It didn’t happen often, but Harry Beachcroft was stuck. He had been sitting at his battered old Royal portable all afternoon, and he still hadn’t typed a single word. This is what happened when your rent was a month overdue, when you hadn’t had a story or a novel accepted in three months, this is what happened when you really needed to make a sale!
Harry lighted up another Philip Morris Commander and looked out through the thick smoke of his fifth-floor walk-up out at the grey December rooftops of the Bowery, at the elevated tracks, at the sky that promised snow. How he wished he could be downstairs and just around the corner at Bob’s Bowery Bar, hoisting an imperial pint of Bob’s rich basement-brewed bock, carousing with the rest of the gang of pulp writers, bad poets, four-flushers, punks, and assorted reprobates, but he had promised himself he wouldn’t go down to the bar until he had at least knocked out a first draft of a story or the first chapter of a novel or maybe a novella. Something, goddammit!
Why couldn’t a genie suddenly appear out of this cloud of cigarette smoke and tell him a story fully-formed, so that all Harry would need to do was type it up – and Harry was a fast typist, too!
The hell with it, the thing to do was just to start typing, just bash out the first nonsense that came into his head, and let the devil take the hindmost.
And so Harry typed:
Gary Meeker was blocked, blocked goddammit! He had been sitting here in his Bunker Hill hotel room overlooking the Angel’s Flight railway tracks all this hot August afternoon, trying to find a way into this screenplay he needed to write, and write quick, before he got kicked out of his room and had to shift quarters to Skid Row. Mel Melvin over at Colossal Studios had promised him five hundred bucks for an original script in their Range Riders of the Jungle series if he could turn it in by Monday, but here it was Friday and he had idea zero, zilch, nada, nothing! What he wouldn’t give for an angel to drop down from heaven and give him a story idea – an angel, a genie, a devil, Gary didn’t give a damn.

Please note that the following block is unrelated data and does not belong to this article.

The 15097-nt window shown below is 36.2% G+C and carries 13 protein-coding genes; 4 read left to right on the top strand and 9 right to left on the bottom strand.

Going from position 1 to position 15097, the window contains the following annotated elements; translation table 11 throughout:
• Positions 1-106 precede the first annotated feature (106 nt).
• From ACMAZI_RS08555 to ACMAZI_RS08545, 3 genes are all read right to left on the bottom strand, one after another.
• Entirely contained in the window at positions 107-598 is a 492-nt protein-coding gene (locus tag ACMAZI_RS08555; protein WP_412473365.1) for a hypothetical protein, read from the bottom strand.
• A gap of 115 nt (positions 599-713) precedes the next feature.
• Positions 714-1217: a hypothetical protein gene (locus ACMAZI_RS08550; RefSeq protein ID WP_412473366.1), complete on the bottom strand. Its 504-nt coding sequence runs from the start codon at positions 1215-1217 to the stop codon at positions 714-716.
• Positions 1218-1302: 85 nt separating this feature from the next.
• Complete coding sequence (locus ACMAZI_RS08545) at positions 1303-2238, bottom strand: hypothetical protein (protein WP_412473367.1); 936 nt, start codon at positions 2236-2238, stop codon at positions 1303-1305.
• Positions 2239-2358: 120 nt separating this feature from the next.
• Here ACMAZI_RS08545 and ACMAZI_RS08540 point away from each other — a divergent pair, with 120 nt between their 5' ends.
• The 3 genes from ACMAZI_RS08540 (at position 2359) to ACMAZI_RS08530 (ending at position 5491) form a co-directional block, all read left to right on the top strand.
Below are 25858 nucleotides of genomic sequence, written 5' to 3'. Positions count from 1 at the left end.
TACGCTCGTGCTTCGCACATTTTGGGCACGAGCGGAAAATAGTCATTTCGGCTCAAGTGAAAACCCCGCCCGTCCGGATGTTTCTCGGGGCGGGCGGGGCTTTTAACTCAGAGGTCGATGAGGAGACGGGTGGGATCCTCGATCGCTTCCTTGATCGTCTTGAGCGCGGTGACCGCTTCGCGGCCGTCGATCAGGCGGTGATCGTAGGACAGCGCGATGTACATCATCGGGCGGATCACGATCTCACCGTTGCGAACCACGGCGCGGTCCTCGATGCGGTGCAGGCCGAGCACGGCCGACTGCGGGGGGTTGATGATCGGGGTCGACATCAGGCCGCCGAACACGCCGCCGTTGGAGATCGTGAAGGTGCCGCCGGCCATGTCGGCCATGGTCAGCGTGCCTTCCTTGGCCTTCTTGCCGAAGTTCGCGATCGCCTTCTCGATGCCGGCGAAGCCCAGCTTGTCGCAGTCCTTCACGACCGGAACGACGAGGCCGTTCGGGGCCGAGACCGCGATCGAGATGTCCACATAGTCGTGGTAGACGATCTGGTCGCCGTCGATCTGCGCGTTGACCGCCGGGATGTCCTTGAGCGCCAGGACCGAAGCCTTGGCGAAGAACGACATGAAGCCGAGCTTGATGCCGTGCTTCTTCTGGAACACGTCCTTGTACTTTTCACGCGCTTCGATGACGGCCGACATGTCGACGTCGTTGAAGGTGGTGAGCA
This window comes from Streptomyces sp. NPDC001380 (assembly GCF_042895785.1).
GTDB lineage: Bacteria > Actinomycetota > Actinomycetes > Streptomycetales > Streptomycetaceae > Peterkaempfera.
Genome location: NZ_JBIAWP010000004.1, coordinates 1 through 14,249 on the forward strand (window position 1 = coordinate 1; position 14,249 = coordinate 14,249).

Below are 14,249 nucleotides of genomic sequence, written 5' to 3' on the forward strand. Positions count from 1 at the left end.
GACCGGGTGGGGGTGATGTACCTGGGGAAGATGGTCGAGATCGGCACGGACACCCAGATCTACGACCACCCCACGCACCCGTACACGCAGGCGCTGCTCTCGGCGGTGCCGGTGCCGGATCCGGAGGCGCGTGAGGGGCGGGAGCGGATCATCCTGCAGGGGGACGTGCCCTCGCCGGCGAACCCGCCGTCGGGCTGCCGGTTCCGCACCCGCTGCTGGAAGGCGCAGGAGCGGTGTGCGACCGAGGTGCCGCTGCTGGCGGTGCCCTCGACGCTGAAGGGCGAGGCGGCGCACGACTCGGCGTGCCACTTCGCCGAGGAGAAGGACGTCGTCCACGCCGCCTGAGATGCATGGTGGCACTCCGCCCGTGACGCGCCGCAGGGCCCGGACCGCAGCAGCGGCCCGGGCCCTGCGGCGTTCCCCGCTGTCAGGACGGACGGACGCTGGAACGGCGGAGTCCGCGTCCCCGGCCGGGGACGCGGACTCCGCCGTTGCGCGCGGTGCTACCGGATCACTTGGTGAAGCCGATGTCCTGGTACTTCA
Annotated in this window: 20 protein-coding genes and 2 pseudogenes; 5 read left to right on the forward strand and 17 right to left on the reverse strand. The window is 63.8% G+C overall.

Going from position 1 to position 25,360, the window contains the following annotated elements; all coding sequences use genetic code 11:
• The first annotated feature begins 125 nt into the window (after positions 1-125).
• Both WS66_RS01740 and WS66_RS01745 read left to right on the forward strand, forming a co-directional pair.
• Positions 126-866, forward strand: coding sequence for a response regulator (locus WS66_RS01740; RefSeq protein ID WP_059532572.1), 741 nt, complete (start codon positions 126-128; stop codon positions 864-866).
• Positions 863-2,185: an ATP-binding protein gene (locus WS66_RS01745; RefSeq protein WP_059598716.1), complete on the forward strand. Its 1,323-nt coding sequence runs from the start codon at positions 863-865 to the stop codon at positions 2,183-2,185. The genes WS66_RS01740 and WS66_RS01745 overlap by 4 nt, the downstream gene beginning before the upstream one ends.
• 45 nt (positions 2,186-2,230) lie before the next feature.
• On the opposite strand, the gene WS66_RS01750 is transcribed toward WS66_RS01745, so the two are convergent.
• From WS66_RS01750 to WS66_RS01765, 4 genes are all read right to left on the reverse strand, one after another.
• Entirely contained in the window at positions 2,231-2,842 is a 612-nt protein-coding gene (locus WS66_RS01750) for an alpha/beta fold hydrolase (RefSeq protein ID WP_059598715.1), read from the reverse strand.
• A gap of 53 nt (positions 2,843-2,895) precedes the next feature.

“Well, here I am,” said a voice, kind of like Peter Lorre’s, and Gary turned, and sitting there yogi-style on the unmade bed was a little guy dressed up like an Arabian. He was smoking a roll-your-own, and if Gary was not mistaken it was a reefer. “You say you need a story, Mr. Meeker? I got a million of them. You ready?”
“Sure, pal,” said Gary. “Fire away. But can you make it about the Range Riders of the Jungle?”
“No problem,” said the little guy.
“Okay, then,” said Gary. He cracked his knuckles, then splayed his fingers over his battered old Olivetti portable. “Go.”
And the genie began to tell his tale.
Illustration by the fabulous rhoda penmarq. Click here to read the fully-illustrated "adult comic book" version in A Flophouse is Not a Home.